Each time a memory is retrieved, the brain updates this memory and, for a short period of time, it becomes vulnerable. This process of reconsolidation and the participating areas of the brain were investigated by a team of scientists at Bochum's Ruhr University. Using optogenetics, a method combining optics and genetics, they were able to influence the ability to remember. Their findings offer promising new approaches for the therapy of anxiety disorders. The researchers' insights were published in the journal "Cerebral Cortex".
Reconsolidation suppressed with optogenetics
Our memories are not, as one might think, stored unchangeably in our brains. Particularly when memories are retrieved, they become vulnerable. The brain then attempts to update our memory using current information. The research teams of Prof. Dr. Magdalena Sauvage and Dr. Vanessa Lux, as well as Prof. Dr. Stefan Herlitze and Dr. Olivia Masseck have succeeded in altering this phase of reconsolidation with the help of optogenetics. Using state of the art high resolution imaging techniques, they observed how this affects our ability to memorise. With optogenetics neuroscientists control genetically modified cells with light. With extremely high temporal and spatial precision, they are able to "turn off" neuronal activity at precisely the moment when reconsolidation begins.
Research offers new approaches for anxiety therapy
The scientists' findings show that a whole network of brain areas is active during reconsolidation. A key role within this network is played by the Corno Ammonis 1 region in the hippocampus. This area in the medial temporal lobe becomes active every time a memory is retrieved. When neuronal activity in this area of the brain is deactivated optogenetically during the phase of reconsolidation, severe memory impairments are observed. Using this technique in a rodent model, the scientists have successfully "deleted" fearful memories. "Our results have shed light on new brain targets for the study of reconsolidation and the retrieval of fear memory. These insights could offer promising new approaches for the treatment of posttraumatic stress disorders and other similar illnesses," explains Dr. Vanessa Lux.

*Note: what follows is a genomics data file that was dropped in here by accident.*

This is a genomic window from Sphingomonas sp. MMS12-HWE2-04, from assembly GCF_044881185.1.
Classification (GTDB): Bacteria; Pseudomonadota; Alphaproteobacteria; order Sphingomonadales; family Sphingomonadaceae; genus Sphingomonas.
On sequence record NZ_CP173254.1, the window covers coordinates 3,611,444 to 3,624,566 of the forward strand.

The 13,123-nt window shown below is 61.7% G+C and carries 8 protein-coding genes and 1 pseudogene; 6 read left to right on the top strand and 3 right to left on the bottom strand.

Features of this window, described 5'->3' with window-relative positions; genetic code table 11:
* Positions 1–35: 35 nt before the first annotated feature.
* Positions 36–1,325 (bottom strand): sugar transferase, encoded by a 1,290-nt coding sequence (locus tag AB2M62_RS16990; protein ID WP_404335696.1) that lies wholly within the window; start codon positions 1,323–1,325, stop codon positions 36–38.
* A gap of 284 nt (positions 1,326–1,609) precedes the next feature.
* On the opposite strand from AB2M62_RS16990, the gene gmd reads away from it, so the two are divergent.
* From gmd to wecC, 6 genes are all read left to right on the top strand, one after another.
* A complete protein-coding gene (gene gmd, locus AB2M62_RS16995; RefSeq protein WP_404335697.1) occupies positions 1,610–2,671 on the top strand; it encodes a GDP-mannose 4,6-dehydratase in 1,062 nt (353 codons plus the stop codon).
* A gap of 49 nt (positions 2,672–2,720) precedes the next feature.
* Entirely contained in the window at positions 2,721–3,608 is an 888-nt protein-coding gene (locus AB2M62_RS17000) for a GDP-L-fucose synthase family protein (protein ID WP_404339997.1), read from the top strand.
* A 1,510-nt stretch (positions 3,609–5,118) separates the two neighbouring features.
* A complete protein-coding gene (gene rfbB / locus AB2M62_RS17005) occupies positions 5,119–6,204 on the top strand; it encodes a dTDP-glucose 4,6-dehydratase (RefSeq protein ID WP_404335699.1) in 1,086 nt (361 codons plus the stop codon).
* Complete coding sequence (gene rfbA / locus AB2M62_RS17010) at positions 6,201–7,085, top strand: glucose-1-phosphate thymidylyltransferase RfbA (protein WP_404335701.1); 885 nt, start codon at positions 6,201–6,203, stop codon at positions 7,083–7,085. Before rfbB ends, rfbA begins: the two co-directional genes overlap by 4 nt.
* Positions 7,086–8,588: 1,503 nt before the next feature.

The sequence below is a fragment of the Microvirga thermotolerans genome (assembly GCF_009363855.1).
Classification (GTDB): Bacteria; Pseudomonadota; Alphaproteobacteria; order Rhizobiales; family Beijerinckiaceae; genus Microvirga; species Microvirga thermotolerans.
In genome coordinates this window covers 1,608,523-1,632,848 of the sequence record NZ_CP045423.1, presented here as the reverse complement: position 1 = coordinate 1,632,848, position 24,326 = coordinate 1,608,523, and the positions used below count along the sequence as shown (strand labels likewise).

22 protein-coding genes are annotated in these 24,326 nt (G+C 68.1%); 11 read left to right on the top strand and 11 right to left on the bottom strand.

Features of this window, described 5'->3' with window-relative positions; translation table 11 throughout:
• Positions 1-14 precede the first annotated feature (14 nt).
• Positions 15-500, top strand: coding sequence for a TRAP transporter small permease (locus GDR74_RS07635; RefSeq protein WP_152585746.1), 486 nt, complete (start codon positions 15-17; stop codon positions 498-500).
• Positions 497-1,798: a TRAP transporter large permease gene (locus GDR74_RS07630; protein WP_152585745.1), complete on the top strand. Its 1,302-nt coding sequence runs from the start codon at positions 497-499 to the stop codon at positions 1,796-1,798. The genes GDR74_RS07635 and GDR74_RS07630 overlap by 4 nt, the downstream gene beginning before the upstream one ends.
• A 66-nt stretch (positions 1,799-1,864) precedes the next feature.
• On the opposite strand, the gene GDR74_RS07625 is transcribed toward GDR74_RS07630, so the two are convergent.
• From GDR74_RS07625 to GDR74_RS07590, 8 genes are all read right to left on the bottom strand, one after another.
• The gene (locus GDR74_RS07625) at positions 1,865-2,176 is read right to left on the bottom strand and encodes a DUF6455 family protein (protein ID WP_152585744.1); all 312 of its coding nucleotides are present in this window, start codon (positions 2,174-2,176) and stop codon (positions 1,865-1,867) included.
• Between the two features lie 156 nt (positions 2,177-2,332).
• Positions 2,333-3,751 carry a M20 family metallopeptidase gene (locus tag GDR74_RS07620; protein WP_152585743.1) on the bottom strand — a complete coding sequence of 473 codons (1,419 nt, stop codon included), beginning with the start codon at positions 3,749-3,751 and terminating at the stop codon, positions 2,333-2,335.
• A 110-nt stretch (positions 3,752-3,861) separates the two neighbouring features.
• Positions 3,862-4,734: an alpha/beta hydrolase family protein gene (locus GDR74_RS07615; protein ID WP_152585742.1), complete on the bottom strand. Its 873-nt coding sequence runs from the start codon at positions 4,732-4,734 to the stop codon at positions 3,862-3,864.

The findings are the results of a cooperation between two projects of Collaborative Research Center 874 at the Ruhr University. The interdisciplinary research group has been funded by the Deutsche Forschungsgemeinschaft since 2010 to investigate sensory processing in the brain. Further funding for the project was granted by the Mercator Research Group "Structure of Memory" and the International Graduate School of Neuroscience.
Citation: Lux V, Masseck OA, Herlitze S, Sauvage MM (2015) Optogenetic Destabilization of the Memory Trace in CA1: Insights into Reconsolidation and Retrieval Processes. Cereb. Cortex doi: 10.1093/cercor/bhv282.
Text: Annegret Kalus